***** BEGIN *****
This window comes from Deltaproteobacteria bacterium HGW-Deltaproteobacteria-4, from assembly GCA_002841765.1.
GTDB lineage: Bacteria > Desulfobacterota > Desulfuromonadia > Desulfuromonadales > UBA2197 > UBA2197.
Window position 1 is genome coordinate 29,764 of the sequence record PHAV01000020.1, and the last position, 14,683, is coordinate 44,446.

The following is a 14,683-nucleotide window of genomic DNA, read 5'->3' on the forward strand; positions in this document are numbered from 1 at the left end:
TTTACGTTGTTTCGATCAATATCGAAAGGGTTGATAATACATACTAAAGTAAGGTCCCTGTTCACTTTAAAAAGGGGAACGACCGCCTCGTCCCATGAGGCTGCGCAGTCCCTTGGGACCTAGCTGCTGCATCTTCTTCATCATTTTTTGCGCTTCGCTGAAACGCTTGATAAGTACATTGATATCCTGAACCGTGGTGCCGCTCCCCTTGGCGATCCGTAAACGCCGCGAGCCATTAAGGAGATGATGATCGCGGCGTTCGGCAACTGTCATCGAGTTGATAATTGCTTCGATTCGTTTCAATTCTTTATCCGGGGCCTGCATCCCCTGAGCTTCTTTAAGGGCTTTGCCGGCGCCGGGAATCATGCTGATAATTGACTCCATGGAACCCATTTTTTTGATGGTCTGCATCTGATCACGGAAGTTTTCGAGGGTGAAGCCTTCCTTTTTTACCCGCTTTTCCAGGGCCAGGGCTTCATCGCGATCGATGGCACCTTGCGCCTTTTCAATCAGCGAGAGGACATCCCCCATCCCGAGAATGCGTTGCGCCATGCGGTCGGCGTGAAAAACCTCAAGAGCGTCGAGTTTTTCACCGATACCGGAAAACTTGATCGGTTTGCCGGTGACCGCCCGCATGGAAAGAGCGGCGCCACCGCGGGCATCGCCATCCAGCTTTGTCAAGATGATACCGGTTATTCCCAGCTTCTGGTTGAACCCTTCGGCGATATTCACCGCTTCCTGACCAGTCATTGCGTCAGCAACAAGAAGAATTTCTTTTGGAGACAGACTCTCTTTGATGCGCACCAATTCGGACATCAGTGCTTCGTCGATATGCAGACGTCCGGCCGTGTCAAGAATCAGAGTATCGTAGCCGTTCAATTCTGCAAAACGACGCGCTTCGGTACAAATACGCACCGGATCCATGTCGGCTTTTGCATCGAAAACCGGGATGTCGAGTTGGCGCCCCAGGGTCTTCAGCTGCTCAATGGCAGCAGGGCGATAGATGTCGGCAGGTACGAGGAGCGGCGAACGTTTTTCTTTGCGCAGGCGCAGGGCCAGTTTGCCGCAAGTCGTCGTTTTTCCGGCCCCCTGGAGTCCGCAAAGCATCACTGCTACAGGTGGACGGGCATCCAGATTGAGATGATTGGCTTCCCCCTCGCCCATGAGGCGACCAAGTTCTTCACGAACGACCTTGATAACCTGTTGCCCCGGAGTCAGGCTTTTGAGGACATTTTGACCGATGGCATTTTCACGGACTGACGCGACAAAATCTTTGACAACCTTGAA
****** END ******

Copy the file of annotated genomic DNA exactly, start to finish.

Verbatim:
This window comes from Deltaproteobacteria bacterium HGW-Deltaproteobacteria-4, from assembly GCA_002841765.1.
GTDB lineage: Bacteria > Desulfobacterota > Desulfuromonadia > Desulfuromonadales > UBA2197 > UBA2197.
Window position 1 is genome coordinate 29,764 of the sequence record PHAV01000020.1, and the last position, 14,683, is coordinate 44,446.

The following is a 14,683-nucleotide window of genomic DNA, read 5'->3' on the forward strand; positions in this document are numbered from 1 at the left end:
TTTACGTTGTTTCGATCAATATCGAAAGGGTTGATAATACATACTAAAGTAAGGTCCCTGTTCACTTTAAAAAGGGGAACGACCGCCTCGTCCCATGAGGCTGCGCAGTCCCTTGGGACCTAGCTGCTGCATCTTCTTCATCATTTTTTGCGCTTCGCTGAAACGCTTGATAAGTACATTGATATCCTGAACCGTGGTGCCGCTCCCCTTGGCGATCCGTAAACGCCGCGAGCCATTAAGGAGATGATGATCGCGGCGTTCGGCAACTGTCATCGAGTTGATAATTGCTTCGATTCGTTTCAATTCTTTATCCGGGGCCTGCATCCCCTGAGCTTCTTTAAGGGCTTTGCCGGCGCCGGGAATCATGCTGATAATTGACTCCATGGAACCCATTTTTTTGATGGTCTGCATCTGATCACGGAAGTTTTCGAGGGTGAAGCCTTCCTTTTTTACCCGCTTTTCCAGGGCCAGGGCTTCATCGCGATCGATGGCACCTTGCGCCTTTTCAATCAGCGAGAGGACATCCCCCATCCCGAGAATGCGTTGCGCCATGCGGTCGGCGTGAAAAACCTCAAGAGCGTCGAGTTTTTCACCGATACCGGAAAACTTGATCGGTTTGCCGGTGACCGCCCGCATGGAAAGAGCGGCGCCACCGCGGGCATCGCCATCCAGCTTTGTCAAGATGATACCGGTTATTCCCAGCTTCTGGTTGAACCCTTCGGCGATATTCACCGCTTCCTGACCAGTCATTGCGTCAGCAACAAGAAGAATTTCTTTTGGAGACAGACTCTCTTTGATGCGCACCAATTCGGACATCAGTGCTTCGTCGATATGCAGACGTCCGGCCGTGTCAAGAATCAGAGTATCGTAGCCGTTCAATTCTGCAAAACGACGCGCTTCGGTACAAATACGCACCGGATCCATGTCGGCTTTTGCATCGAAAACCGGGATGTCGAGTTGGCGCCCCAGGGTCTTCAGCTGCTCAATGGCAGCAGGGCGATAGATGTCGGCAGGTACGAGGAGCGGCGAACGTTTTTCTTTGCGCAGGCGCAGGGCCAGTTTGCCGCAAGTCGTCGTTTTTCCGGCCCCCTGGAGTCCGCAAAGCATCACTGCTACAGGTGGACGGGCATCCAGATTGAGATGATTGGCTTCCCCCTCGCCCATGAGGCGACCAAGTTCTTCACGAACGACCTTGATAACCTGTTGCCCCGGAGTCAGGCTTTTGAGGACATTTTGACCGATGGCATTTTCACGGACTGACGCGACAAAATCTTTGACAACCTTGAA